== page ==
In our patient, the lesion causing compression was completely resectable and hence managed by posterior instrumented decompression followed by radiotherapy to prevent disease progression. The patient has recovered completely neurologically and has returned to his normal routine activities, and if any recurrence is found, IFN-α/targeted therapy is the therapeutic option to treat the patient.

Disease Surveillance and Prognosis

Patients should be evaluated every 3–6 months following the initiation of treatment and the interval can be increased once the disease has stabilized clinically and radiologically by (18F)-fluorodeoxyglucose-PET.[28] There is no specific serum biomarker available for ECD. It is recommended to continue treatment for a prolonged period if tolerated. However, on a case-to-case basis, with minimal disease burden or stable disease, attempting treatment cessation may be considered reasonable. The prognosis of ECD is poor, with only 43% of patients alive after an average follow-up of 32 months.[3] Worse survival was associated with CNS, retroperitoneal, and lung involvement.[29] However, recent studies reports on long-term survival are promising.[29] Survival analytical study describes an overall 1-year and 5-year survival rates as 96% and 68%, respectively, in patients treated with interferon therapy.[13] In a cohort of 165 patients with ECD, a 5-year survival rate of 82.7% was reported with an estimated median survival time of 13.5 years, and 34% of patients have received targeted therapy.[29]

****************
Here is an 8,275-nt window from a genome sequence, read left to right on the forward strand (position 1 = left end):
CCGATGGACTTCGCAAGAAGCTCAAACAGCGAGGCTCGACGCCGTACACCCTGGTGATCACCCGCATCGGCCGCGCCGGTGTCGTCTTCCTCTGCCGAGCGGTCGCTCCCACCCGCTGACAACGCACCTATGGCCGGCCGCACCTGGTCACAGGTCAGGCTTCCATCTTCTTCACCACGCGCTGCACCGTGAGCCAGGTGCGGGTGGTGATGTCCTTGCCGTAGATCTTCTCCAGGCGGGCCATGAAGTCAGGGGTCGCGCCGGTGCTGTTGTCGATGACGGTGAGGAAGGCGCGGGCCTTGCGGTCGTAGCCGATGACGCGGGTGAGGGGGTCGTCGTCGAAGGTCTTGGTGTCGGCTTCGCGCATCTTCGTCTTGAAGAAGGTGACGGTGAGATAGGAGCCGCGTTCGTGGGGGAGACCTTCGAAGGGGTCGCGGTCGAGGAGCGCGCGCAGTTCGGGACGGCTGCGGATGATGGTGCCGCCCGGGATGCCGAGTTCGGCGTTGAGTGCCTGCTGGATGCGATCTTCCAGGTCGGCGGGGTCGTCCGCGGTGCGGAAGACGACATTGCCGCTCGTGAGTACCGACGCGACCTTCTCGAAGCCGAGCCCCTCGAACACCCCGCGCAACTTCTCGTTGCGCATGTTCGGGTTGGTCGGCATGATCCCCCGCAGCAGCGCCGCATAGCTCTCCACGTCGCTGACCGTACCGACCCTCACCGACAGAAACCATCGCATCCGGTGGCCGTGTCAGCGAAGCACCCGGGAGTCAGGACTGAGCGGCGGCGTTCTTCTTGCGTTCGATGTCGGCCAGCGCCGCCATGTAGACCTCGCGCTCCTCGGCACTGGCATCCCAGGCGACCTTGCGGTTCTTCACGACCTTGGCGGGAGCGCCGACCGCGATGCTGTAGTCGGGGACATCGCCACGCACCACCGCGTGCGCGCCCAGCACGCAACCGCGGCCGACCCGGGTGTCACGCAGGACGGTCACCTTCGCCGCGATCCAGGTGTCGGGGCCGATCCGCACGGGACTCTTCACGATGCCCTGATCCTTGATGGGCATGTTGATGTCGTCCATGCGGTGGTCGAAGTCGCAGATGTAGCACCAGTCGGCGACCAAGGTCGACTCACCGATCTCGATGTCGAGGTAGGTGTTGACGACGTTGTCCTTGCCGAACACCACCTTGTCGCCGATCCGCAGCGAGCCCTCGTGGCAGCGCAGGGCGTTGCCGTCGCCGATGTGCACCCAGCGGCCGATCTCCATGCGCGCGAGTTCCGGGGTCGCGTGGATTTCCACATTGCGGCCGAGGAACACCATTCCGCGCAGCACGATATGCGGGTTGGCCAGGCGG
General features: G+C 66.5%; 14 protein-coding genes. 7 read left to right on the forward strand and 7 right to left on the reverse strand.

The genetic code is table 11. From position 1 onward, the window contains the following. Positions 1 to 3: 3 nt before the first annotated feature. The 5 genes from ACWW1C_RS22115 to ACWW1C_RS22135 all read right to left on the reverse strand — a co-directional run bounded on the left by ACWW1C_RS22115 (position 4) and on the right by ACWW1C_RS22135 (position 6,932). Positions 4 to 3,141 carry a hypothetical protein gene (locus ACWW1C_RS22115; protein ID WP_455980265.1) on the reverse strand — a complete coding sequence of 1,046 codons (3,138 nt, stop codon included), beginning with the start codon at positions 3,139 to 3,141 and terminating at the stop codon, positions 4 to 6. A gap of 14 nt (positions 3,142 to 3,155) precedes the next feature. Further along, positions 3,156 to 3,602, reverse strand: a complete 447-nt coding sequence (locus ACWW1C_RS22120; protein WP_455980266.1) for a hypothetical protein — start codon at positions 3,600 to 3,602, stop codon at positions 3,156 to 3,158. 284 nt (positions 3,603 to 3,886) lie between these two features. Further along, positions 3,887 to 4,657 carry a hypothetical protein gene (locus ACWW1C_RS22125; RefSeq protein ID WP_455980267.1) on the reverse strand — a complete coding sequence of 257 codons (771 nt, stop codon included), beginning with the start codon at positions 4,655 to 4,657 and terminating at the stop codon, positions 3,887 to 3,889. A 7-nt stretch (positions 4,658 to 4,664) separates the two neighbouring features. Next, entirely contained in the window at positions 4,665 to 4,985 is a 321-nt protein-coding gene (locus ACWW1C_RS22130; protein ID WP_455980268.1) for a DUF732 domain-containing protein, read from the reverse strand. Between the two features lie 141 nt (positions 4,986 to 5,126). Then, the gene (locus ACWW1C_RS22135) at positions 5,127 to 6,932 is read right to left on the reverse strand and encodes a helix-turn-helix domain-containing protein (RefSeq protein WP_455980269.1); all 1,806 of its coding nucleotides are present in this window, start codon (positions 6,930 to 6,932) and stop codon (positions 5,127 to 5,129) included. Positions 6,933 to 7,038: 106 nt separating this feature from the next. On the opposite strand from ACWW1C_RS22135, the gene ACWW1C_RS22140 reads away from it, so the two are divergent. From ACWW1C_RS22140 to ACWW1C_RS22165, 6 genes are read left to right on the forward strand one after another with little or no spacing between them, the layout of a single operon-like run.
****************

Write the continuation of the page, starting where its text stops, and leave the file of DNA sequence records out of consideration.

Conclusions Top